• As design sponge has begun to cover power tools, the bases can be made with a basic circular saw. (maybe someone will post the link because I am experiencing frustration with that.) It can be adjusted to the correct angle and used with a straight edge to achieve the miter joints. Just be sure to use clamps when cutting small pieces and keep a firm grip on the saw. Proceed with confidence and caution.

  • I am thrilled to see this post as I just picked one of these up from my local Habitat for Humanity ReStore and had no idea what to make with it… just loved the geometry!

  • Those are stunning! What a perfectly beautiful way to breathe new life into old light fixtures! I have seriously got to find my local salvage yard and start hunting for treasures! =)

  • holy. cow.

    i JUST replaced all of my icky 80s light fixtures last weekend (read: EXACTLY what you’re using) and now they’re sitting in the kitchen awaiting a recycling. hellllloooo weekend project! GENIUS!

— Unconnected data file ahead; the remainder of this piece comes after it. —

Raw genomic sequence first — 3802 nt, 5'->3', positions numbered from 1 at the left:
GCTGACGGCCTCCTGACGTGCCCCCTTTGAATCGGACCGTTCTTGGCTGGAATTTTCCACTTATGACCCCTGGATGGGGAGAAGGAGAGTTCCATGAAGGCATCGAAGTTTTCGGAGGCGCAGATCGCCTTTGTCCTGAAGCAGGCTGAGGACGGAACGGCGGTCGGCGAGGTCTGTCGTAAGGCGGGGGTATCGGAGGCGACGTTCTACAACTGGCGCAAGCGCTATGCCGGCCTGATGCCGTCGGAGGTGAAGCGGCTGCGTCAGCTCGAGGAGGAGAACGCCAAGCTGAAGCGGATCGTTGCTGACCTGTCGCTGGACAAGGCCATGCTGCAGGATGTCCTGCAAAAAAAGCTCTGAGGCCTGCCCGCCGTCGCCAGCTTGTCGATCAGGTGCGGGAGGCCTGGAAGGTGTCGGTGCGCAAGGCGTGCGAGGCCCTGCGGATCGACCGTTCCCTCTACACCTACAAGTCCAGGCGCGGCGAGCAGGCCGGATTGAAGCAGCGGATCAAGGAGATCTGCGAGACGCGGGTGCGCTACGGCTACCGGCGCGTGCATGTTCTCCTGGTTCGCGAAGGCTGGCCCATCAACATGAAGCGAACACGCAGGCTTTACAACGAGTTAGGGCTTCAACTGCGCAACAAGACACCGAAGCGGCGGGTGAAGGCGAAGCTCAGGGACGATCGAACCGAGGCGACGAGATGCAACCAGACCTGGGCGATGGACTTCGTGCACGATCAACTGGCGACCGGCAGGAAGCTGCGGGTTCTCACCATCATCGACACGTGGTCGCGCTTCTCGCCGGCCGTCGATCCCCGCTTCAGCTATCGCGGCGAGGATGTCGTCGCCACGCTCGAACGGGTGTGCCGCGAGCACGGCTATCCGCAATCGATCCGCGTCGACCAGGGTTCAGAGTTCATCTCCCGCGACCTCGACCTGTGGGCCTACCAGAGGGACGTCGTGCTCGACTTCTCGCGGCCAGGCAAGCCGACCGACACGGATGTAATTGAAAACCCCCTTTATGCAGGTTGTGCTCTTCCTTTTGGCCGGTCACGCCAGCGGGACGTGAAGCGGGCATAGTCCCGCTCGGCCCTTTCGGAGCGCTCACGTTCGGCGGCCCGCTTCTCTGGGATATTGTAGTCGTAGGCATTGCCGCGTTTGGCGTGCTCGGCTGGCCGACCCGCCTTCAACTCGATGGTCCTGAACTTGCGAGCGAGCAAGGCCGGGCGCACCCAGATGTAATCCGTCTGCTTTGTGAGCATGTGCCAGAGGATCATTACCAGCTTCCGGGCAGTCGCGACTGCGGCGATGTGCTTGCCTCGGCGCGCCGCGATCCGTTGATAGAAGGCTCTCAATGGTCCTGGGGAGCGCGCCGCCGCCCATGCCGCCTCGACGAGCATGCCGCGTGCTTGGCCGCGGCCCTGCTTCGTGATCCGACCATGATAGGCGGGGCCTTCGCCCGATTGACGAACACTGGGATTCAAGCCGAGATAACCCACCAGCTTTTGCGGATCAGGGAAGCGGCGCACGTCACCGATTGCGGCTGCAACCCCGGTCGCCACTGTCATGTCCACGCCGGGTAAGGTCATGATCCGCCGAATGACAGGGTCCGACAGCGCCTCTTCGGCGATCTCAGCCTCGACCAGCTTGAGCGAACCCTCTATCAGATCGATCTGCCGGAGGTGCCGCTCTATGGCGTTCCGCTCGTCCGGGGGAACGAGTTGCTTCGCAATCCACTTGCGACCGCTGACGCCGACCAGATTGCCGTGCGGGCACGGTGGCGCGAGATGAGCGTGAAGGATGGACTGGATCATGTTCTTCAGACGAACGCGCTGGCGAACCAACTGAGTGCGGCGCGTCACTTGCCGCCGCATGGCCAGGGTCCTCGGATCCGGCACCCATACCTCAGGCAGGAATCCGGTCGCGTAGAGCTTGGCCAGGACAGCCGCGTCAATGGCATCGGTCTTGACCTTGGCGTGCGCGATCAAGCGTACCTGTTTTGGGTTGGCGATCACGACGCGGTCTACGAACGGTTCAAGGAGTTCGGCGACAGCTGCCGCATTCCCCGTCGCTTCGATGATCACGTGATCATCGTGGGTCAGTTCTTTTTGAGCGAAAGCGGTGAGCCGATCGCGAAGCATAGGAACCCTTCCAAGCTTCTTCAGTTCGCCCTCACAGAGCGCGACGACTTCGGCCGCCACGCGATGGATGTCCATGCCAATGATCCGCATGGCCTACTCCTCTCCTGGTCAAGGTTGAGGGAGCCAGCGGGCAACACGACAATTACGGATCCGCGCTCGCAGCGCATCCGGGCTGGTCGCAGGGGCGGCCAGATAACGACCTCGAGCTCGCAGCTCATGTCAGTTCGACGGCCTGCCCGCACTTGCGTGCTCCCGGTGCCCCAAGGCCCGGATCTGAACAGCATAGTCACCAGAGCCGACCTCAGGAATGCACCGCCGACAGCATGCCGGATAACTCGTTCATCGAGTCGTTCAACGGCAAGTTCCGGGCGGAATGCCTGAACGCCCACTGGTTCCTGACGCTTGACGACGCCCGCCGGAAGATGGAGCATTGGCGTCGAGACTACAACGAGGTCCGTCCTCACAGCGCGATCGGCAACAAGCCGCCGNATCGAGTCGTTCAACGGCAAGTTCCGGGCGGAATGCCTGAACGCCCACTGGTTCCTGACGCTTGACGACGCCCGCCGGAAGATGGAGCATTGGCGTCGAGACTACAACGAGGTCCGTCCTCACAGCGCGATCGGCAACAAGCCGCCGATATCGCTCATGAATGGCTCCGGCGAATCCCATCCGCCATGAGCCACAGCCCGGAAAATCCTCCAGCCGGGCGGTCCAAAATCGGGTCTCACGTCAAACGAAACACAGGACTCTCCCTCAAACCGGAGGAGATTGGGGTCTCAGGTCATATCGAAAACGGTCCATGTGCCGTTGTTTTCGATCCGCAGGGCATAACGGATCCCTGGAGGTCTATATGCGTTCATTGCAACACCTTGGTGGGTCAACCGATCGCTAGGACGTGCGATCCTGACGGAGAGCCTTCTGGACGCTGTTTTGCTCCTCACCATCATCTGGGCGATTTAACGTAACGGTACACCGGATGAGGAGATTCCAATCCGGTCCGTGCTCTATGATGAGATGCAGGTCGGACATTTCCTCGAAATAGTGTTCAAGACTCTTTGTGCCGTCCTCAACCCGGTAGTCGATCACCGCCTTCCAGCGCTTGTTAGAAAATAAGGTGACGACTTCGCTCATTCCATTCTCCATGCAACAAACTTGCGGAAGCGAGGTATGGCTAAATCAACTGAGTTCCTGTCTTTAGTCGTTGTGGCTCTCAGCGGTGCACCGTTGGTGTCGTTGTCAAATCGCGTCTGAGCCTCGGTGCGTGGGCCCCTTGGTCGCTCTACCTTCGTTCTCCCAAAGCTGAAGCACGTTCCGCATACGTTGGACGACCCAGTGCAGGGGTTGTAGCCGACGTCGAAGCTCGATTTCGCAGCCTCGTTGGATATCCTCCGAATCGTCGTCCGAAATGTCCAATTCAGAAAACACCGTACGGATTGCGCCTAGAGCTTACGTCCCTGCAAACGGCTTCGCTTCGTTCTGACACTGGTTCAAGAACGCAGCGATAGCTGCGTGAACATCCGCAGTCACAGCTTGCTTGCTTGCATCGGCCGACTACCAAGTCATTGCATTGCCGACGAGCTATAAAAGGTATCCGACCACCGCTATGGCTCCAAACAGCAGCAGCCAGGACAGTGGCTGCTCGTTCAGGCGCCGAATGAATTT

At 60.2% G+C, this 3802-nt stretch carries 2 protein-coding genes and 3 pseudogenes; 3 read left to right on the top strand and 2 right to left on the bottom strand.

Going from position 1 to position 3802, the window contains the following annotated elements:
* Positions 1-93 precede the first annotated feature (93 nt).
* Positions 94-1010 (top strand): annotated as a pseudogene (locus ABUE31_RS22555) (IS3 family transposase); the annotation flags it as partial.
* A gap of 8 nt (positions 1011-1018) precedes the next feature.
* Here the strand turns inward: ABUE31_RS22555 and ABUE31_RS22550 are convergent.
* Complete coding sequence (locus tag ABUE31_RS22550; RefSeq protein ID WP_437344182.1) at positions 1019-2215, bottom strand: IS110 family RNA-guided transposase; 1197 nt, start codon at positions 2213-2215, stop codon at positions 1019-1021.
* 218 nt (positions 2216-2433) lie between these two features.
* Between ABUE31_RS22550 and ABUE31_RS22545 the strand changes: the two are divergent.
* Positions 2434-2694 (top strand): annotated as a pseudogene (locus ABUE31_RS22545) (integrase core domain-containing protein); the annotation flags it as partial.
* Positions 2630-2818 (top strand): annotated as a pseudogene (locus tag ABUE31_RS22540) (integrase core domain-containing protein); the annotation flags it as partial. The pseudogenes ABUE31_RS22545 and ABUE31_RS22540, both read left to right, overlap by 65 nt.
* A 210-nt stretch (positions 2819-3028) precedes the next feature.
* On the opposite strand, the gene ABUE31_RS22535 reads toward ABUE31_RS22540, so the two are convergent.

• Hate these as light fixtures, LOVE them as terrariums/planters! This is why I love design*sponge…creative uses for items that would otherwise end up in the trash!

  • My friend sent me this as she knows I have an unhealthy obsession with terrariums, and I gasped out loud. A-mazing.

  • Amazing idea! I have been searching thrift stores for containers for terrariums… will be on the lookout for old light fixtures, too! These look so chic!

  • WOW! finally a use for my ugly light fixtures that didn’t even sell in the last garage sale!!! can’t wait to try this!!